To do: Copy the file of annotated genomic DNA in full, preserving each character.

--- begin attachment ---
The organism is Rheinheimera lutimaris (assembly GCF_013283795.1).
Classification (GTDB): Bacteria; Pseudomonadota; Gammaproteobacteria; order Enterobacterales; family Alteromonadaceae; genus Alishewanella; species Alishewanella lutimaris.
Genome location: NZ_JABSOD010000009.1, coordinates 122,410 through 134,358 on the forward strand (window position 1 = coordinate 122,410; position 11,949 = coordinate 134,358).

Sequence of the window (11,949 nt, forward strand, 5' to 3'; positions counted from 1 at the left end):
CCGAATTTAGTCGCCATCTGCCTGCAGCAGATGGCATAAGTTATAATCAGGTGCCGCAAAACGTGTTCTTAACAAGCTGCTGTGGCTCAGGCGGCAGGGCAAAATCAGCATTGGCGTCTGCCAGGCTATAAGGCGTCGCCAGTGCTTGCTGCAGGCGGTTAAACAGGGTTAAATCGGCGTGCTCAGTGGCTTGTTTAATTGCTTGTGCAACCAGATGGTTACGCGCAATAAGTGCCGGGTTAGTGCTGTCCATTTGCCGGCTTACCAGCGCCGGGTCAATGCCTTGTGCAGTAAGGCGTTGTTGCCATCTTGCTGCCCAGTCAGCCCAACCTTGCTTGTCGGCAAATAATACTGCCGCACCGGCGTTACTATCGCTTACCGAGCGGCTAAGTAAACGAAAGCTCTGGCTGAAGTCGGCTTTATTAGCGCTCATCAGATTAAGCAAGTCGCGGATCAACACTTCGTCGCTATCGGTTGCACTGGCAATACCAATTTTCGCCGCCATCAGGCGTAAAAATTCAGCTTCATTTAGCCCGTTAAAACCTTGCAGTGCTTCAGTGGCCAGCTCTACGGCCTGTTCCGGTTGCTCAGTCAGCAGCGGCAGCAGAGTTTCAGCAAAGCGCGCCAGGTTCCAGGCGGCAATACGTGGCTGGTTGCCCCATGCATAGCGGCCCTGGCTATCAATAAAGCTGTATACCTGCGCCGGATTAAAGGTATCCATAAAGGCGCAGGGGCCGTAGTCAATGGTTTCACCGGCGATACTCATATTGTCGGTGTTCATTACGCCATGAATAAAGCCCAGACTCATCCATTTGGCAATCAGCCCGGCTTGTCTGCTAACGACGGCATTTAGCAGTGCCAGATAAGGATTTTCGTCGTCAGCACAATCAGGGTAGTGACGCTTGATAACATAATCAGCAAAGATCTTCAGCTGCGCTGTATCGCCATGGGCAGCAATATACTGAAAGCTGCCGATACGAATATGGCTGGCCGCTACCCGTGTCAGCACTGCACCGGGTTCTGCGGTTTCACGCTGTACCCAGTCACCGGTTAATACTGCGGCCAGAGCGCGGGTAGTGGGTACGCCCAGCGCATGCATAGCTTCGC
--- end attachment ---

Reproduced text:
The organism is Rheinheimera lutimaris (assembly GCF_013283795.1).
Classification (GTDB): Bacteria; Pseudomonadota; Gammaproteobacteria; order Enterobacterales; family Alteromonadaceae; genus Alishewanella; species Alishewanella lutimaris.
Genome location: NZ_JABSOD010000009.1, coordinates 122,410 through 134,358 on the forward strand (window position 1 = coordinate 122,410; position 11,949 = coordinate 134,358).

Sequence of the window (11,949 nt, forward strand, 5' to 3'; positions counted from 1 at the left end):
CCGAATTTAGTCGCCATCTGCCTGCAGCAGATGGCATAAGTTATAATCAGGTGCCGCAAAACGTGTTCTTAACAAGCTGCTGTGGCTCAGGCGGCAGGGCAAAATCAGCATTGGCGTCTGCCAGGCTATAAGGCGTCGCCAGTGCTTGCTGCAGGCGGTTAAACAGGGTTAAATCGGCGTGCTCAGTGGCTTGTTTAATTGCTTGTGCAACCAGATGGTTACGCGCAATAAGTGCCGGGTTAGTGCTGTCCATTTGCCGGCTTACCAGCGCCGGGTCAATGCCTTGTGCAGTAAGGCGTTGTTGCCATCTTGCTGCCCAGTCAGCCCAACCTTGCTTGTCGGCAAATAATACTGCCGCACCGGCGTTACTATCGCTTACCGAGCGGCTAAGTAAACGAAAGCTCTGGCTGAAGTCGGCTTTATTAGCGCTCATCAGATTAAGCAAGTCGCGGATCAACACTTCGTCGCTATCGGTTGCACTGGCAATACCAATTTTCGCCGCCATCAGGCGTAAAAATTCAGCTTCATTTAGCCCGTTAAAACCTTGCAGTGCTTCAGTGGCCAGCTCTACGGCCTGTTCCGGTTGCTCAGTCAGCAGCGGCAGCAGAGTTTCAGCAAAGCGCGCCAGGTTCCAGGCGGCAATACGTGGCTGGTTGCCCCATGCATAGCGGCCCTGGCTATCAATAAAGCTGTATACCTGCGCCGGATTAAAGGTATCCATAAAGGCGCAGGGGCCGTAGTCAATGGTTTCACCGGCGATACTCATATTGTCGGTGTTCATTACGCCATGAATAAAGCCCAGACTCATCCATTTGGCAATCAGCCCGGCTTGTCTGCTAACGACGGCATTTAGCAGTGCCAGATAAGGATTTTCGTCGTCAGCACAATCAGGGTAGTGACGCTTGATAACATAATCAGCAAAGATCTTCAGCTGCGCTGTATCGCCATGGGCAGCAATATACTGAAAGCTGCCGATACGAATATGGCTGGCCGCTACCCGTGTCAGCACTGCACCGGGTTCTGCGGTTTCACGCTGTACCCAGTCACCGGTTAATACTGCGGCCAGAGCGCGGGTAGTGGGTACGCCCAGCGCATGCATAGCTTCGC